HOLLYWOOD, Calif. — It is a green oasis in the middle of the city, and now the historic olive grove at Barnsdall Art Park is being restored. LA Parks Foundation project manager Katherine Pakradouni is part of the team that is caring for the 333 trees on the site which also includes Frank Lloyd Wright’s Hollyhock House, now celebrating its 100th anniversary.

Pakradouni pointed out some seedlings sprouting up in the grove, the offspring of some of the original olive trees planted more than 100 years ago on Olive Hill which is now known as Barnsdall Art Park.

What You Need To Know

  • LA’s only UNESCO heritage site, Barnsdall Art Park, includes Frank Lloyd Wright’s Hollyhock House and an historic olive grove now being restored through the Olive Grove Initiative

  • The initiative is a collaboration between the city of LA, Barnsdall Art Park Foundation and The LA Parks Foundation

  • The site is home to 333 trees, 90 of which are likely trees from the original grove planted over 100 years ago

  • Fundraising is underway to add and maintain new trees which helps support LA’s Green New Deal goal of planting 90,000 new trees throughout the city

“There are a lot of challenges to doing any kind of ecological work in a city that's so concreted and asphalted over,” Pakradouni said.  “If you take a Google Earth image of this park in particular, you’ll see it’s one of the only green spaces in a sea of concrete.”

They are calling it The Olive Grove Initiative and the first part of the project assessed the health of the site and the trees in order to determine the continued viability of the grove.

“It's one thing to plant trees. It's another thing to really understand why the trees that are here might be succeeding or failing,” Pakradouni said.

Disease was ruled out as the cause of some unhealthy trees, but then the team looked at other factors, like irrigation, that will help in the restoration process.

“So, now we get to say, ‘Okay, this olive tree grove, which is such an important historical feature of this site, can stay. We just need to adjust our horticultural practices to make sure that it's thriving,” Pakradouni said.

Much of the irrigation system was found to be faulty, so it was revamped to deposit water deeper into the soil to minimize water wastage and the effects of drought.

“They were able to repair all the irrigation and adjust the irrigation pattern so that it's penetrating more deeply,” said Pakradouni.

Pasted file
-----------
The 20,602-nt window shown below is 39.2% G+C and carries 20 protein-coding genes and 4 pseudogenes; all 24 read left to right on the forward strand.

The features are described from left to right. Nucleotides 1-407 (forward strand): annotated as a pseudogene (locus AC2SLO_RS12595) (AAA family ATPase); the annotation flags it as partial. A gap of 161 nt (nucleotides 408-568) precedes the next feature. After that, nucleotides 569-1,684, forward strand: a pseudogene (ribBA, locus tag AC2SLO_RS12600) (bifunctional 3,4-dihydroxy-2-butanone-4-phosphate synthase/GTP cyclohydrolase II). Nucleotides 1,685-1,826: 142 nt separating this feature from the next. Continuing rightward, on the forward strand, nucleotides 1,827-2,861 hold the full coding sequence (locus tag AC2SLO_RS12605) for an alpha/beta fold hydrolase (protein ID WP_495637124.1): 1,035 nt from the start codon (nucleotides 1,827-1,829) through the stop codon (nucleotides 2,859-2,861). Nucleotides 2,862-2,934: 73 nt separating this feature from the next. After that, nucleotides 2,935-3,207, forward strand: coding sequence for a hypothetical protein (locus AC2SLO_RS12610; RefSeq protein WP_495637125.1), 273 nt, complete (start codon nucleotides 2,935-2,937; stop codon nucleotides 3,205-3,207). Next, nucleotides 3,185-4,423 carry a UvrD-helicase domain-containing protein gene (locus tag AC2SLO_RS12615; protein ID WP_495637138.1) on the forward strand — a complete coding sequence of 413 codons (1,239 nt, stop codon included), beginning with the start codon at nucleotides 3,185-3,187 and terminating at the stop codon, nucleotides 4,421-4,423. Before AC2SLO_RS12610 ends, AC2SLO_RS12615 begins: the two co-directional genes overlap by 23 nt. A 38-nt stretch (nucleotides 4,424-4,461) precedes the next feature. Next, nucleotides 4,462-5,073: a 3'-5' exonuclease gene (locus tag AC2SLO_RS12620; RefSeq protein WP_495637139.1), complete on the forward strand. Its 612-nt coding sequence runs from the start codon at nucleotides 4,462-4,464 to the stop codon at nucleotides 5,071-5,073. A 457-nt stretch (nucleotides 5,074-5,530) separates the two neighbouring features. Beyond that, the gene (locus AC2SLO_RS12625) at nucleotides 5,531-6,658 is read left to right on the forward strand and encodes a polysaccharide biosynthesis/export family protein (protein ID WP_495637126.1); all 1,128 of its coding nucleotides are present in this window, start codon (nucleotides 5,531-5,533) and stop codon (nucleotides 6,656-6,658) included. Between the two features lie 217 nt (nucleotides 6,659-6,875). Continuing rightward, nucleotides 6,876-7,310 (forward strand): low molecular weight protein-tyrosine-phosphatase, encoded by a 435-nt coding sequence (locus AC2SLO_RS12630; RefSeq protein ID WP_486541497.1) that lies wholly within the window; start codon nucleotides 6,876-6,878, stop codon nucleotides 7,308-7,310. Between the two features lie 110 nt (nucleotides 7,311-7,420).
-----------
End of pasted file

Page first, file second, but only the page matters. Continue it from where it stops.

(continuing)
The olive grove is just part of the 11.5-acre site that includes Wright’s Hollyhock House. The Barnsdall Art Park Foundation’s Daniel Gerwin said the site is a good example of the way in which Wright’s structures interact with surrounding landscapes.

“Frank Lloyd Wright incorporated the existing olive plantings into his design for the landscape here,” Gerwin explained. “It's a really important part of his legacy, a place to see where Frank Lloyd Wright's landscaping is visible the way he thought about that in relationship to his architecture.”

The Barnsdall Art Park Foundation has begun raising funds to plant and maintain new olive trees which also helps support LA’s Green New Deal goals of increasing our green spaces and offsetting our collective carbon footprint, by adding 90,000 news trees.

“This is a concrete jungle here,” Gerwin said. “There is very, very little green space. So, this park is such an important resource for the people who live in this part of the city.”

Pakradouni added, “I think people, especially with the pandemic, are realizing the importance of open space, the importance of natural space and the importance of making that accessible to everybody in every community.”

The Barnsdall Art Park is Los Angeles’ only UNESCO World Heritage Site and the Olive Grove Initiative will help to ensure the site's continued legacy for generations to come.

For more info visit, https://www.barnsdall.org.